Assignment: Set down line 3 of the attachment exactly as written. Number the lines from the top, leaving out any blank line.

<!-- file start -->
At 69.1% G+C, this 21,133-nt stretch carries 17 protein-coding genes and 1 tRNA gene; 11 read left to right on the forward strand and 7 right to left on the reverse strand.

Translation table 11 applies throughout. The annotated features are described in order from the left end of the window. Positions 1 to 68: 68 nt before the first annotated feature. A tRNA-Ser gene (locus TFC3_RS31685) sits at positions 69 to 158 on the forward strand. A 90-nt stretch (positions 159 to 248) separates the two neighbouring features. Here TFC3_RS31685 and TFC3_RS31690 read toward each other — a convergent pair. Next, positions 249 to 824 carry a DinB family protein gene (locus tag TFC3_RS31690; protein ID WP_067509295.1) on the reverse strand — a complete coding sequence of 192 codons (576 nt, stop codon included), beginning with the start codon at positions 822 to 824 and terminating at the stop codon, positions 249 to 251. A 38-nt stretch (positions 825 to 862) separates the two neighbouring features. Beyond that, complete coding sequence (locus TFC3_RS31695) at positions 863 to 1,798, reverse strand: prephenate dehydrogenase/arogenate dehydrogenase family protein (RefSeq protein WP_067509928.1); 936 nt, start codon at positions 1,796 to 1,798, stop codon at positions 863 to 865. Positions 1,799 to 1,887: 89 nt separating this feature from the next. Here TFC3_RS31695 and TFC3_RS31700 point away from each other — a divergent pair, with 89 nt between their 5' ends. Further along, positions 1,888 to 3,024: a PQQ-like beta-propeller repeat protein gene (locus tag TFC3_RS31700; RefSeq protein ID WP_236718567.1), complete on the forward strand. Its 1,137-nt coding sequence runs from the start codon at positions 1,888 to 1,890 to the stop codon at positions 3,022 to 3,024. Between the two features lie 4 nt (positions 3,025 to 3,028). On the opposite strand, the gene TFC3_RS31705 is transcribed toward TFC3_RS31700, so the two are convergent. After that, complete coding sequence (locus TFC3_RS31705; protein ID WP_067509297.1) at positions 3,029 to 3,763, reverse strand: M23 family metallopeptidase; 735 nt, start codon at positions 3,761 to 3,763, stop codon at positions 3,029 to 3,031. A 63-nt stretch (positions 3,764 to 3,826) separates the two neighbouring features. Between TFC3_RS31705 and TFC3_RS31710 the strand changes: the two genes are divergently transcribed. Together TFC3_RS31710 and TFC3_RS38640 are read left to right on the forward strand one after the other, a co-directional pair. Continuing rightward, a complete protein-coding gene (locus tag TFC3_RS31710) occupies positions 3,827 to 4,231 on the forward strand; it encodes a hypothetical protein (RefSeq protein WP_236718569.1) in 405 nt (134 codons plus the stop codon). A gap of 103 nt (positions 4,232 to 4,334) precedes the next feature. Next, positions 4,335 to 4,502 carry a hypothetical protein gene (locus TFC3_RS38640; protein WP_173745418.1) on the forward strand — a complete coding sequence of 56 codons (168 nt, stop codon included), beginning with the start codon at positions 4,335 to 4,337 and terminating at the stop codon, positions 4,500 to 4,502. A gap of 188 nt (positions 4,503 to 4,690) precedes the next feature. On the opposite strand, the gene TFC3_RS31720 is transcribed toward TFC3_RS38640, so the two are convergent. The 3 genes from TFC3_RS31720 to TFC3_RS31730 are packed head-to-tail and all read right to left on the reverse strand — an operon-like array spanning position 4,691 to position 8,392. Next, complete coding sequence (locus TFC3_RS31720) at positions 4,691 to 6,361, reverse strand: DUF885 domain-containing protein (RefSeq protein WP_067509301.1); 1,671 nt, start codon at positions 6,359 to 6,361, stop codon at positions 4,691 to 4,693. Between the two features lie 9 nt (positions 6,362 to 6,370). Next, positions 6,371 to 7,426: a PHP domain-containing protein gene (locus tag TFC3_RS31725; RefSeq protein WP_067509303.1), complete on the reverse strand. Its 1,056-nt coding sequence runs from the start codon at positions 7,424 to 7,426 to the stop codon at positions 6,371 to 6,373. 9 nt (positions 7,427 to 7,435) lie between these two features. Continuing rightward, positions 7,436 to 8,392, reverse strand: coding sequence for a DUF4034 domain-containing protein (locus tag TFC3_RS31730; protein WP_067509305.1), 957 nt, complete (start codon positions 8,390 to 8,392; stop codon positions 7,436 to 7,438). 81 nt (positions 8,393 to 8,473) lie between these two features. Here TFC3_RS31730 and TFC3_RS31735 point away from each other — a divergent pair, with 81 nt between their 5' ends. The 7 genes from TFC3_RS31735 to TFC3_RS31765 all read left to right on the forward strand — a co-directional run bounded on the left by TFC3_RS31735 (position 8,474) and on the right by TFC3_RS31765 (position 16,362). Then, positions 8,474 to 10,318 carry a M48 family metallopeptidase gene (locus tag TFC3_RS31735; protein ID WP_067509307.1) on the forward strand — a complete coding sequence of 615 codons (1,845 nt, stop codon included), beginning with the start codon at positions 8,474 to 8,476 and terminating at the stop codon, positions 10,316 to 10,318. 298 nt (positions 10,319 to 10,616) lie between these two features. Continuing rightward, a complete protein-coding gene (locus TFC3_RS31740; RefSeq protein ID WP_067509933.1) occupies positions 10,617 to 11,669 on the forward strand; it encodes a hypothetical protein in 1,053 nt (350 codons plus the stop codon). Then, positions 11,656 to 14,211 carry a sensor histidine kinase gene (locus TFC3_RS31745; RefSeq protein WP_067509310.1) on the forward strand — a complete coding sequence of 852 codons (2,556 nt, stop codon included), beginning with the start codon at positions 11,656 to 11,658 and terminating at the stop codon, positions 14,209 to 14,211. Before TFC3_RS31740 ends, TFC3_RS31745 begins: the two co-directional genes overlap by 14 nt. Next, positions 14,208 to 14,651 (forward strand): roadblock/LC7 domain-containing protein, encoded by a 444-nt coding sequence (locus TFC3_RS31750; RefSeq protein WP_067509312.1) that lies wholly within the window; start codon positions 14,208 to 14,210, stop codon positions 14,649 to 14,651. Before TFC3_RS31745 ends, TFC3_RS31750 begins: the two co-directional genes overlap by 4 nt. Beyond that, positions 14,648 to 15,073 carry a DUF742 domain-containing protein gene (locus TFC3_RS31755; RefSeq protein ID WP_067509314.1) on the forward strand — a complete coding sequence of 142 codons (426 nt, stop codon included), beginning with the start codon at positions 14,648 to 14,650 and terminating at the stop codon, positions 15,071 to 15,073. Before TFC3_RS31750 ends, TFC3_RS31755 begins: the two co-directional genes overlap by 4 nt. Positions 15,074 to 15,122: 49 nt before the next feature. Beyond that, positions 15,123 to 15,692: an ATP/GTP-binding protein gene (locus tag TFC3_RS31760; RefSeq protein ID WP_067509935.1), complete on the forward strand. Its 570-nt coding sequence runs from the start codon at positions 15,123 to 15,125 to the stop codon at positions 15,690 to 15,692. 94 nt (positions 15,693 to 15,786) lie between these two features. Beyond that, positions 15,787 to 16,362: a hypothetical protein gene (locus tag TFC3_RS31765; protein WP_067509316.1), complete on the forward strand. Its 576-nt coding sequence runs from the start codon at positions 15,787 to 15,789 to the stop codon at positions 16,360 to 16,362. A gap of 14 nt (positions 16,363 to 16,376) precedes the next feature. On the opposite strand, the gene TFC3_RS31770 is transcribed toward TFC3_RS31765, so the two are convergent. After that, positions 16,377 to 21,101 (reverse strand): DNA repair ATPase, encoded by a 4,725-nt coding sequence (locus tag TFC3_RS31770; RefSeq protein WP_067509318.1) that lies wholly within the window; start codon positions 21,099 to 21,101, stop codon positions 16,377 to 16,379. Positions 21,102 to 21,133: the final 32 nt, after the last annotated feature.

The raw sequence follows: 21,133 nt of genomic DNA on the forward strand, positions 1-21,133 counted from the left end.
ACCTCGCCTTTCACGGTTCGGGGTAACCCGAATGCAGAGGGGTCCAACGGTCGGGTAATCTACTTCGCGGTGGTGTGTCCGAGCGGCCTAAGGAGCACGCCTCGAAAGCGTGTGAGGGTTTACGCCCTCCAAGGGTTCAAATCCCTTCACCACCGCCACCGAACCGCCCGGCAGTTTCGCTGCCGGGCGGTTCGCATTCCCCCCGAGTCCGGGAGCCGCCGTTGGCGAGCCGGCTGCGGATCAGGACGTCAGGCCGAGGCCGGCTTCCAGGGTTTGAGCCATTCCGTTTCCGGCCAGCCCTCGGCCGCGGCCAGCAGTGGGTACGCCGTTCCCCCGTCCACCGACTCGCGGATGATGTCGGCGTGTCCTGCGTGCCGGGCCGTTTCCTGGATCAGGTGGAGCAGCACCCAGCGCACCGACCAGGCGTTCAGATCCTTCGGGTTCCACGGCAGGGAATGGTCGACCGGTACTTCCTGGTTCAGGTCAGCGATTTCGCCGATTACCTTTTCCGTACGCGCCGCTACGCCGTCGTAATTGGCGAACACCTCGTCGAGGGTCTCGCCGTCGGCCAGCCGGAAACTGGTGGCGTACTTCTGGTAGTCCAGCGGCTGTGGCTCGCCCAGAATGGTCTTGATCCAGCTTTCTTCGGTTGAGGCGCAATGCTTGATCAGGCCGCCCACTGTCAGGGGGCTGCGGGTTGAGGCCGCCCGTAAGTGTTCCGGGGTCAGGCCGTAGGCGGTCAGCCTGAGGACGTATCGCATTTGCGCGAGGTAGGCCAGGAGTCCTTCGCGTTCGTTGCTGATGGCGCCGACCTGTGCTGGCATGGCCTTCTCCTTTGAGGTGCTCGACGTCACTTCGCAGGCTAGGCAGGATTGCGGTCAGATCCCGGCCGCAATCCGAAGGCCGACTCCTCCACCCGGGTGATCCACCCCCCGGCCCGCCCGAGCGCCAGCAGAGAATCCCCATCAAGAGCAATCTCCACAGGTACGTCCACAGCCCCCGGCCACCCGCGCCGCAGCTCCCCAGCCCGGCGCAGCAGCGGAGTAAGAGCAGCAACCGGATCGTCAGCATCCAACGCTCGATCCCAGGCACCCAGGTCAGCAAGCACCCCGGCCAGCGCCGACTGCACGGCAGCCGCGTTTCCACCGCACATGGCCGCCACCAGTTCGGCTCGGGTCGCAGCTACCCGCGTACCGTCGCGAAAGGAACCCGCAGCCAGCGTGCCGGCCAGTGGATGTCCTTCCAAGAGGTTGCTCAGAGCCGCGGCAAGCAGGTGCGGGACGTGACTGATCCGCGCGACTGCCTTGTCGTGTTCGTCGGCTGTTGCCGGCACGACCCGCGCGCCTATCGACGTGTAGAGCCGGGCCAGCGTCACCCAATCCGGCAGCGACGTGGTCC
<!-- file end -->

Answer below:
The raw sequence follows: 21,133 nt of genomic DNA on the forward strand, positions 1-21,133 counted from the left end.